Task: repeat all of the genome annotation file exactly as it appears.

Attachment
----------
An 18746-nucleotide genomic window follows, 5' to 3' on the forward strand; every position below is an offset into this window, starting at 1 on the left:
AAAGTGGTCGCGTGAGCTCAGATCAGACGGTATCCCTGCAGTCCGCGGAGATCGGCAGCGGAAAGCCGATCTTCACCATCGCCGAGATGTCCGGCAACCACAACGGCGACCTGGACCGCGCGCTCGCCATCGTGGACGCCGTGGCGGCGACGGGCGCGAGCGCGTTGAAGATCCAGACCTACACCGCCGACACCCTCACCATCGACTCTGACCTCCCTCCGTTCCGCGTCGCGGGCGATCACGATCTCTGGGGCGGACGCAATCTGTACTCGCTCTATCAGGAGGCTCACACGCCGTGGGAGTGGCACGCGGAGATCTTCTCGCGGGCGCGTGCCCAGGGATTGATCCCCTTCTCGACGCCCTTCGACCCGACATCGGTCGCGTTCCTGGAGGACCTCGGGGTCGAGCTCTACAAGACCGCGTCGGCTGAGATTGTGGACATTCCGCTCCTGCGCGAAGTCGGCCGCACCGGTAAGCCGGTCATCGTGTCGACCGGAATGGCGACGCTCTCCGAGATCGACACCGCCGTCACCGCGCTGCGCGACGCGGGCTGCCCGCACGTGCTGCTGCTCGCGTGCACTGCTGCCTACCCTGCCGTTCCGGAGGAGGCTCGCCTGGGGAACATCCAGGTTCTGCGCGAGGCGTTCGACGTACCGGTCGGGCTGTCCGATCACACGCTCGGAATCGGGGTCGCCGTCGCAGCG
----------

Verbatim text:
An 18746-nucleotide genomic window follows, 5' to 3' on the forward strand; every position below is an offset into this window, starting at 1 on the left:
AAAGTGGTCGCGTGAGCTCAGATCAGACGGTATCCCTGCAGTCCGCGGAGATCGGCAGCGGAAAGCCGATCTTCACCATCGCCGAGATGTCCGGCAACCACAACGGCGACCTGGACCGCGCGCTCGCCATCGTGGACGCCGTGGCGGCGACGGGCGCGAGCGCGTTGAAGATCCAGACCTACACCGCCGACACCCTCACCATCGACTCTGACCTCCCTCCGTTCCGCGTCGCGGGCGATCACGATCTCTGGGGCGGACGCAATCTGTACTCGCTCTATCAGGAGGCTCACACGCCGTGGGAGTGGCACGCGGAGATCTTCTCGCGGGCGCGTGCCCAGGGATTGATCCCCTTCTCGACGCCCTTCGACCCGACATCGGTCGCGTTCCTGGAGGACCTCGGGGTCGAGCTCTACAAGACCGCGTCGGCTGAGATTGTGGACATTCCGCTCCTGCGCGAAGTCGGCCGCACCGGTAAGCCGGTCATCGTGTCGACCGGAATGGCGACGCTCTCCGAGATCGACACCGCCGTCACCGCGCTGCGCGACGCGGGCTGCCCGCACGTGCTGCTGCTCGCGTGCACTGCTGCCTACCCTGCCGTTCCGGAGGAGGCTCGCCTGGGGAACATCCAGGTTCTGCGCGAGGCGTTCGACGTACCGGTCGGGCTGTCCGATCACACGCTCGGAATCGGGGTCGCCGTCGCAGCG